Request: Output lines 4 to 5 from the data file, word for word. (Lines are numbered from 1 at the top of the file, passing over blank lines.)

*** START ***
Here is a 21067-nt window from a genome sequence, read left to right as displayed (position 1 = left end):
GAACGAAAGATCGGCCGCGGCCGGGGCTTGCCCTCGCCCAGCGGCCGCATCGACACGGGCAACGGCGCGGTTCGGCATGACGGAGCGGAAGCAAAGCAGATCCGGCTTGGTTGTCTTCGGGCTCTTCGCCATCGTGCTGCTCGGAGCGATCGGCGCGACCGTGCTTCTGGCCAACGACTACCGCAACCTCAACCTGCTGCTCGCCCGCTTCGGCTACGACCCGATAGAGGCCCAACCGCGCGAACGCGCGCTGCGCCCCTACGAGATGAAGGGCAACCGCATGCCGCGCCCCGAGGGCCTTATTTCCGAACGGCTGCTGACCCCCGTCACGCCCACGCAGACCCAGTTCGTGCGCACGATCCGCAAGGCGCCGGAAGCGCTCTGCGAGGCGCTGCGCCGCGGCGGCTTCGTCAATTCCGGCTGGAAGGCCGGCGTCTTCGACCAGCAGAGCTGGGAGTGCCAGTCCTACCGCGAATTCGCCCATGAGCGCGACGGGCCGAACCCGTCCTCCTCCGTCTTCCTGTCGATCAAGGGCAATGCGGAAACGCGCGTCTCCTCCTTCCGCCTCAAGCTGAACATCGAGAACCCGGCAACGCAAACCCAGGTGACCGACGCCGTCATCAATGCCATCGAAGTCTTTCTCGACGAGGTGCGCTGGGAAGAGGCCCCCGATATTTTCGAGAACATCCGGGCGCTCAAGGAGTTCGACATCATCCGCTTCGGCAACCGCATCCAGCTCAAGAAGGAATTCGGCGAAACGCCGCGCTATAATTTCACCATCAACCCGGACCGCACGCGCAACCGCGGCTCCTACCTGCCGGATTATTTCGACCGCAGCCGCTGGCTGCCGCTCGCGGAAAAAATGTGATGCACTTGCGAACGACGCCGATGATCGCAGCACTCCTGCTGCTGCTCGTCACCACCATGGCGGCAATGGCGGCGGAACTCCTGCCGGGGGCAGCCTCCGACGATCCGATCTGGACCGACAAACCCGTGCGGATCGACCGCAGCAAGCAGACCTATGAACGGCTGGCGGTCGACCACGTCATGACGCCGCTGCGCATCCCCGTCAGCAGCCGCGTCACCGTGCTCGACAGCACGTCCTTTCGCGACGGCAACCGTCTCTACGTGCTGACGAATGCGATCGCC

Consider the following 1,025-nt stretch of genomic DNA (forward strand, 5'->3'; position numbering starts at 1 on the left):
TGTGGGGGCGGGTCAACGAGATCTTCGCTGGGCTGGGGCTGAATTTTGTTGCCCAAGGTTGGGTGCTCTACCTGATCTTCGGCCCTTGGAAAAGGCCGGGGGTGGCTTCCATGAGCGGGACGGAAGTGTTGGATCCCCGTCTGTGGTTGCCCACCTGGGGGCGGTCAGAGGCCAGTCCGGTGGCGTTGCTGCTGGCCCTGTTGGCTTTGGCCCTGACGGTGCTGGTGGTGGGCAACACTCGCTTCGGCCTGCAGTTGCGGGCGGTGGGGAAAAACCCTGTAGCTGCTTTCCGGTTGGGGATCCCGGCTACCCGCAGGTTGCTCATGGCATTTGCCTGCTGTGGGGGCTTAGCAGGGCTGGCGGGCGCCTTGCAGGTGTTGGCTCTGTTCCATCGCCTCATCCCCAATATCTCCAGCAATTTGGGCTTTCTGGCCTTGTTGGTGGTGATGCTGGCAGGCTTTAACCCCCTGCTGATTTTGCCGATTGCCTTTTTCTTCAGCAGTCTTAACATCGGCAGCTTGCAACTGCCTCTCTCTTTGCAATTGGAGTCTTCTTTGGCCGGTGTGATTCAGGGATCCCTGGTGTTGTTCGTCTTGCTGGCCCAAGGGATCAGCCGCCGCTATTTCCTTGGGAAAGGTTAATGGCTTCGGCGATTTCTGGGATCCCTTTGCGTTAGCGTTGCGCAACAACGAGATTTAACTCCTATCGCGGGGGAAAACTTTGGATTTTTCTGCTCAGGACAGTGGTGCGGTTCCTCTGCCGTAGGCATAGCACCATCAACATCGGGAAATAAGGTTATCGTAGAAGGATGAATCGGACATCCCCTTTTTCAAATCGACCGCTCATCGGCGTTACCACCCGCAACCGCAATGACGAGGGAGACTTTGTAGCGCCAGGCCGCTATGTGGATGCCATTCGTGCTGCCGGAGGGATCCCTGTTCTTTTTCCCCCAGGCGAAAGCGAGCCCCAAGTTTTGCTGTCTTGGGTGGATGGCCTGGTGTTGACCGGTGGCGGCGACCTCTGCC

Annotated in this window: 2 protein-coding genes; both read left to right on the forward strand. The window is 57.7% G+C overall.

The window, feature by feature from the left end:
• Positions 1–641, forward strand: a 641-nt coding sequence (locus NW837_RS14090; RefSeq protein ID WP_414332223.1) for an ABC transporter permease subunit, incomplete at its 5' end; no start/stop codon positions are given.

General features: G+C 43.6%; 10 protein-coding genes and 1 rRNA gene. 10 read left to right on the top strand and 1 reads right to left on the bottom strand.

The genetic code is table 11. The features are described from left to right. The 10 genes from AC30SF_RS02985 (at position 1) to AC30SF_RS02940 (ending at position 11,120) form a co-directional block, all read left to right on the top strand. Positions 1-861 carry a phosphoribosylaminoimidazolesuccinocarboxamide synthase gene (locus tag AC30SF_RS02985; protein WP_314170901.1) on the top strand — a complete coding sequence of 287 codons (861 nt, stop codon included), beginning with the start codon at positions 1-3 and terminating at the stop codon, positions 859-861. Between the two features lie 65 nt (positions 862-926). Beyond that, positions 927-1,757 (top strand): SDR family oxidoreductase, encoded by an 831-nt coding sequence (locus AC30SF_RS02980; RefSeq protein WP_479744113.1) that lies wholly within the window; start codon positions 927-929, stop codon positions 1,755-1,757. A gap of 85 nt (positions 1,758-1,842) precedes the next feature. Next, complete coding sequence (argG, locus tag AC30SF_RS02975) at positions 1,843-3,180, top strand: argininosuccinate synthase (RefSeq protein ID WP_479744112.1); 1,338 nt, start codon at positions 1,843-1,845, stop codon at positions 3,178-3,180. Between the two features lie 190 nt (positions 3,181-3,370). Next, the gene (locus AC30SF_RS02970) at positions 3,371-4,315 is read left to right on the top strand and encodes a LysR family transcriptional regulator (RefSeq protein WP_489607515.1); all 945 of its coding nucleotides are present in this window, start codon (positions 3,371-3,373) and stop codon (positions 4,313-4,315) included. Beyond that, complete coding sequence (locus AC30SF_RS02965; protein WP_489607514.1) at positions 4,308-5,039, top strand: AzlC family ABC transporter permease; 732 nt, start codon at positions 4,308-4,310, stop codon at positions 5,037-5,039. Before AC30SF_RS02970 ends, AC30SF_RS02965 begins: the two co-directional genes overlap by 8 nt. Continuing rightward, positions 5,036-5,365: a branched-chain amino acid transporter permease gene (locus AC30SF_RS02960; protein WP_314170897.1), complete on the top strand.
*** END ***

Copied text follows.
TGTGGGGGCGGGTCAACGAGATCTTCGCTGGGCTGGGGCTGAATTTTGTTGCCCAAGGTTGGGTGCTCTACCTGATCTTCGGCCCTTGGAAAAGGCCGGGGGTGGCTTCCATGAGCGGGACGGAAGTGTTGGATCCCCGTCTGTGGTTGCCCACCTGGGGGCGGTCAGAGGCCAGTCCGGTGGCGTTGCTGCTGGCCCTGTTGGCTTTGGCCCTGACGGTGCTGGTGGTGGGCAACACTCGCTTCGGCCTGCAGTTGCGGGCGGTGGGGAAAAACCCTGTAGCTGCTTTCCGGTTGGGGATCCCGGCTACCCGCAGGTTGCTCATGGCATTTGCCTGCTGTGGGGGCTTAGCAGGGCTGGCGGGCGCCTTGCAGGTGTTGGCTCTGTTCCATCGCCTCATCCCCAATATCTCCAGCAATTTGGGCTTTCTGGCCTTGTTGGTGGTGATGCTGGCAGGCTTTAACCCCCTGCTGATTTTGCCGATTGCCTTTTTCTTCAGCAGTCTTAACATCGGCAGCTTGCAACTGCCTCTCTCTTTGCAATTGGAGTCTTCTTTGGCCGGTGTGATTCAGGGATCCCTGGTGTTGTTCGTCTTGCTGGCCCAAGGGATCAGCCGCCGCTATTTCCTTGGGAAAGGTTAATGGCTTCGGCGATTTCTGGGATCCCTTTGCGTTAGCGTTGCGCAACAACGAGATTTAACTCCTATCGCGGGGGAAAACTTTGGATTTTTCTGCTCAGGACAGTGGTGCGGTTCCTCTGCCGTAGGCATAGCACCATCAACATCGGGAAATAAGGTTATCGTAGAAGGATGAATCGGACATCCCCTTTTTCAAATCGACCGCTCATCGGCGTTACCACCCGCAACCGCAATGACGAGGGAGACTTTGTAGCGCCAGGCCGCTATGTGGATGCCATTCGTGCTGCCGGAGGGATCCCTGTTCTTTTTCCCCCAGGCGAAAGCGAGCCCCAAGTTTTGCTGTCTTGGGTGGATGGCCTGGTGTTGACCGGTGGCGGCGACCTCTGCC

Annotated in this window: 2 protein-coding genes; both read left to right on the forward strand. The window is 57.7% G+C overall.